Chuck Gaidica:
Yeah, this is really interesting to me because I think the other part of this that’s interesting is that there is so much about love and respect for yourself, which if you’re not giving it to yourself maybe sometimes it’s hard to give it to others. But the other part of this is that if you wanted to, let’s say for instance, add almond milk to your diet or you want to go on a diet, none of those things are prohibitive under the umbrella of intuitive eating. You can add a little something, you can take it away and still intuitively eat and not break the whole idea apart.

Shanthi Appelö:
Except the word diet, right?

Chuck Gaidica:
Right.

Shanthi Appelö:
And in intuitive eating for a lot of people that can be a really triggering word, and that’s a lot of the reason for ditching the diet culture too.

Chuck Gaidica:
Well that brings back to an interesting question then. Who is this really made for? Is this for everybody, you think? Or is it just intuitive eating design for certain people?

Shanthi Appelö:
I think there are some people that may benefit from it more than others. So for example, if you have disordered eating patterns, I’ve mentioned binge eating a couple of times, but it’s like for a lot of people food is all that they can think of throughout the day. For example, you wake up, what am I going to have to eat? But you’re also carrying this guilt inside of you. Well, I really want to have, let’s just say bacon and eggs, but I know that those are bad so I can’t have them. And then if you do have them, you feel guilt. And if you don’t have them, you have this longing for something that you want. So, it can be a way for people to feel free, especially if they have tendencies to binge or for example, if someone has bulimia and find themself compensating after a meal by vomiting, it can be a really good tool to kind of deal with your ideas about food and just trust yourself.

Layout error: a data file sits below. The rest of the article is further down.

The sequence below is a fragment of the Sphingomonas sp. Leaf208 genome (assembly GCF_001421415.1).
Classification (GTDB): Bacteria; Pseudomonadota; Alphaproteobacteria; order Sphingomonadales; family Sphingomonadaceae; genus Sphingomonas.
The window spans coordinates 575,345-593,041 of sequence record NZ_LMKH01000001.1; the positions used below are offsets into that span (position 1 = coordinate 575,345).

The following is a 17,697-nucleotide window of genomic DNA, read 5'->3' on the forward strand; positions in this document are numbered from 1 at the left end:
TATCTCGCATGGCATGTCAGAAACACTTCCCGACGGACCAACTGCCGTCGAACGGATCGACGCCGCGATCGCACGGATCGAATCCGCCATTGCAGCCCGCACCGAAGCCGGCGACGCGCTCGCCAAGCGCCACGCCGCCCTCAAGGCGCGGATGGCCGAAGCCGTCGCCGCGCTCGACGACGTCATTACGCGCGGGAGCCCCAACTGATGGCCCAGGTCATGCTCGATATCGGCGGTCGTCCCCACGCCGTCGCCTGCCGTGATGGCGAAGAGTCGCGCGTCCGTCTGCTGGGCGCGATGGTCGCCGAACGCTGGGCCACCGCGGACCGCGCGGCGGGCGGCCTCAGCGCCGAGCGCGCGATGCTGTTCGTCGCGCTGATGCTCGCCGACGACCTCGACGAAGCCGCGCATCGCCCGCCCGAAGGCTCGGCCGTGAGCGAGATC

It’s really about letting go and not letting food drive your life. It’s about feeling good every day and not letting food dictate it. Because there are so many people who fear going to the doctor because they don’t want to step on the scale, because they are going to be told by their doctor that they’re overweight or this and that. So it takes a lot of that away for people, especially with disordered eating.

Chuck Gaidica:
It seems like there’s another upside here too, Shanthi, that we’re hearing a lot from you about self, right? That there’s self care, self image, and that leads to taking some time to maybe self reflect. What are those habits that lead you to binging and why do I do what I do? And I think that’s a healthful approach for all of us.

Shanthi Appelö:
Absolutely it is. And whether that means journaling to you, kind of exploring some of those same questions that you just asked, that can be a really good place to start. Some people it might be suitable to find a therapist to kind of talk through these things, maybe it’s kind of awakening something in you where you’re like, well, I have some things I really want to work through. And maybe seeking a therapist can be a good option here.